Two lanes of paved road wind through the valleys near Monterey, agriculture and activity on every side, lettuces and vines. In late fall, harvest is still afoot…
Insight into the worlds of culinary and beverage luminaries.
Denver, that old Mile High City. Where it used to be an airport hub, or a stopover when traveling to Vail or Aspen, the Colorado capital has seen its interior corridor flourish…
Finagling an in-person interview with chef Andy Ricker is a complicated Q&A to get on the books. Ricker, based primarily out of Portland…
Chef Chris Cosentino’s Jackrabbit does business at a clip. Now more than a year in business, the anchor spot of the gilded Duniway Hotel in downtown Portland bustles from morning to night with hotel guests and locals alike.
There’s never been a debate in our house on how to pronounce Louisville. When I was a kid, my stepfather made frequent business trips south, guiding his Kentucky sales team on the best practices for selling snowblowers before the Midwest winter began.
If you didn’t know who you were looking for, I’m not sure you would’ve even noticed him standing there on the sidewalk. Pacing back and forth along the curb, a phone pressed to his ear, he had a black cap pulled tightly over his head, black jacket, black shirt, black pants.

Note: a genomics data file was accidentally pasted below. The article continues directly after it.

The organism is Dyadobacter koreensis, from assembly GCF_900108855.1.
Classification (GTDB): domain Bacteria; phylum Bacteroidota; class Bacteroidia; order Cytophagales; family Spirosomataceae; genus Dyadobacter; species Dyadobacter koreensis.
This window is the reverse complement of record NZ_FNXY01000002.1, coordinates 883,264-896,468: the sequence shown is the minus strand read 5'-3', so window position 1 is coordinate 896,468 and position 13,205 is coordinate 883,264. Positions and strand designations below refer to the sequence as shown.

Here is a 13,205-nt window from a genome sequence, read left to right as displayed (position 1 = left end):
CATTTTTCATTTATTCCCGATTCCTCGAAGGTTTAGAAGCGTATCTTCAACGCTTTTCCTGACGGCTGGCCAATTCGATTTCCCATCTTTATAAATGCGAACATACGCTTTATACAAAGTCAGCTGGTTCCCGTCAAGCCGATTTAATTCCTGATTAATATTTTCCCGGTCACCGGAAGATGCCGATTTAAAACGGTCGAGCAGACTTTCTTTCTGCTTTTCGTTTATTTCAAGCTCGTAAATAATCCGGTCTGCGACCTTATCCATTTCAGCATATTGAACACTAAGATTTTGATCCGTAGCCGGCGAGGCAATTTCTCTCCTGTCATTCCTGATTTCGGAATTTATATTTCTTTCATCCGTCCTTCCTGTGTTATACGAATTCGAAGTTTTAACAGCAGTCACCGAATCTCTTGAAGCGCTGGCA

It was tough to sleep on the red-eye from Vancouver, British Columbia, to Toronto, Ontario. When I initially booked my tickets from Portland, Oregon, to Rio de Janeiro, Brazil, the cheapest route put me through Canada, which I certainly didn’t mind. A short jump to Vancouver, a red-eye flight, and a day to play in Toronto before I boarded for Brazil.
Aside from your relationship with potatoes, you hadn’t really crossed my mind over the years, your state little more than a hostage to the French fry existence. As it turns out, there’s more to you, with over 180 agricultural products, a top producer of Austrian winter peas, trout, barley, sugarbeets – and yes, potatoes. You also have a serious relationship with wine. Who knew?
My knowledge of the Tri-Cities area had been somewhere between the Hanford Site and the Kennewick Man over the last fifteen years of my Northwest residence. It seemed a flat, uninteresting corridor in the lower middle of Washington state with nothing but space to offer, overshadowed by the evergreen of Seattle further west.
Chef Michael Symon seems like the kind of friend you’re excited to see when you run into when you see each other on the street. A smile on his face, a spring in his step, he is a regular on television and at food and wine festivals across the country, always jovial, always within reach.
Developed in the early 2000s, after a string of successful coffee shops made Joe Johnston a local celebrity of sorts, it is an oasis in the desert, an agricultural Utopia. A working farmland sits at the heart of the property, with Joe’s Farm Grill, a small Farmer’s Market, and a coffee shop (packed with yoga Moms and strollers at 11 am) perched on one side.